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Lost in translation?

Lost in translation?
Lost in translation?
According to neo-Russellianism, in a sentence such as John believes that Mont Blanc is 4000 m high, any other proper name co-referring with Mont Blanc can be substituted for it without any change in the proposition expressed. Prima facie, our practice of translation shows that this cannot be correct. We will then show that neo-Russellians have a way out of this problem, which consists in holding that actual translations are not a matter of semantics, but also make an attempt at preserving some pragmatic features of the sentences to be translated. We then turn to translations that only preserve the semantic characteristics of the sentences and we argue that, although these translations are unable to show that neo-Russellianism is incorrect, they still show that it relies on some theses that seem to have no justification, apart from saving neo-Russellianism itself.
0167-7411
265-276
Felappi, Giulia
9c0bc4c5-5547-434e-8bbd-0c785bece1bc
Santambrogio, Marco
cb075a55-4148-4187-bbdd-b6e0e081868f
Felappi, Giulia
9c0bc4c5-5547-434e-8bbd-0c785bece1bc
Santambrogio, Marco
cb075a55-4148-4187-bbdd-b6e0e081868f

Felappi, Giulia and Santambrogio, Marco (2019) Lost in translation? Topoi, 38 (2), 265-276. (doi:10.1007/s11245-016-9433-9).

Record type: Article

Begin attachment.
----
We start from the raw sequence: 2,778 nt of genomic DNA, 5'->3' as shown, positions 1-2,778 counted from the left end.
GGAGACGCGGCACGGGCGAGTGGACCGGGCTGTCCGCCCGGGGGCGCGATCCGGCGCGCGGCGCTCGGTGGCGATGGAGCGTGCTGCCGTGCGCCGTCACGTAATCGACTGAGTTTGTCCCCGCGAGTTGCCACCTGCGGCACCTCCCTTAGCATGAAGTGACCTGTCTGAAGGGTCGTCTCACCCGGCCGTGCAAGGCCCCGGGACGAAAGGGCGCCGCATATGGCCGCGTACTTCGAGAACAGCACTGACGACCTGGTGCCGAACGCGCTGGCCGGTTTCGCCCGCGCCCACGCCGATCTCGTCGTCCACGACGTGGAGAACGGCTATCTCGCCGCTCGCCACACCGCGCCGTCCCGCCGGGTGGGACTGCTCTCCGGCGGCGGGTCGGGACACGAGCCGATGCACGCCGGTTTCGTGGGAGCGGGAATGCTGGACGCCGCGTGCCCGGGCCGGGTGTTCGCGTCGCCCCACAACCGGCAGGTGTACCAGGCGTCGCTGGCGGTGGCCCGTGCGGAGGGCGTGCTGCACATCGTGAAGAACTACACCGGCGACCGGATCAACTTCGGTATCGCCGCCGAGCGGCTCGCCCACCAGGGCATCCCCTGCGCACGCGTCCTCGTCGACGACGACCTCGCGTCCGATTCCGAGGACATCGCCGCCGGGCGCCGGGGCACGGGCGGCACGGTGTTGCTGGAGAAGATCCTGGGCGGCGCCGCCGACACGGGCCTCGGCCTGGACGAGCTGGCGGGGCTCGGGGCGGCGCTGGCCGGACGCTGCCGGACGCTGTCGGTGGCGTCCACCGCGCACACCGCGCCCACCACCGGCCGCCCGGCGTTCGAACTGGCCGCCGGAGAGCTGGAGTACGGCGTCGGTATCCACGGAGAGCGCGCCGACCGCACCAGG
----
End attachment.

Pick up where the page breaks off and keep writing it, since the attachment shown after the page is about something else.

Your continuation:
Abstract

According to neo-Russellianism, in a sentence such as John believes that Mont Blanc is 4000 m high, any other proper name co-referring with Mont Blanc can be substituted for it without any change in the proposition expressed. Prima facie, our practice of translation shows that this cannot be correct. We will then show that neo-Russellians have a way out of this problem, which consists in holding that actual translations are not a matter of semantics, but also make an attempt at preserving some pragmatic features of the sentences to be translated. We then turn to translations that only preserve the semantic characteristics of the sentences and we argue that, although these translations are unable to show that neo-Russellianism is incorrect, they still show that it relies on some theses that seem to have no justification, apart from saving neo-Russellianism itself.

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More information

Accepted/In Press date: 6 October 2016
e-pub ahead of print date: 20 October 2016
Published date: June 2019
Organisations: Philosophy

Identifiers

Local EPrints ID: 401310
URI: http://eprints.soton.ac.uk/id/eprint/401310
ISSN: 0167-7411
PURE UUID: f30cdf09-3dae-4df8-af28-eff032528492
ORCID for Giulia Felappi: ORCID iD orcid.org/0000-0002-0110-6371

Catalogue record

Date deposited: 17 Oct 2016 08:09
Last modified: 07 Oct 2020 05:44

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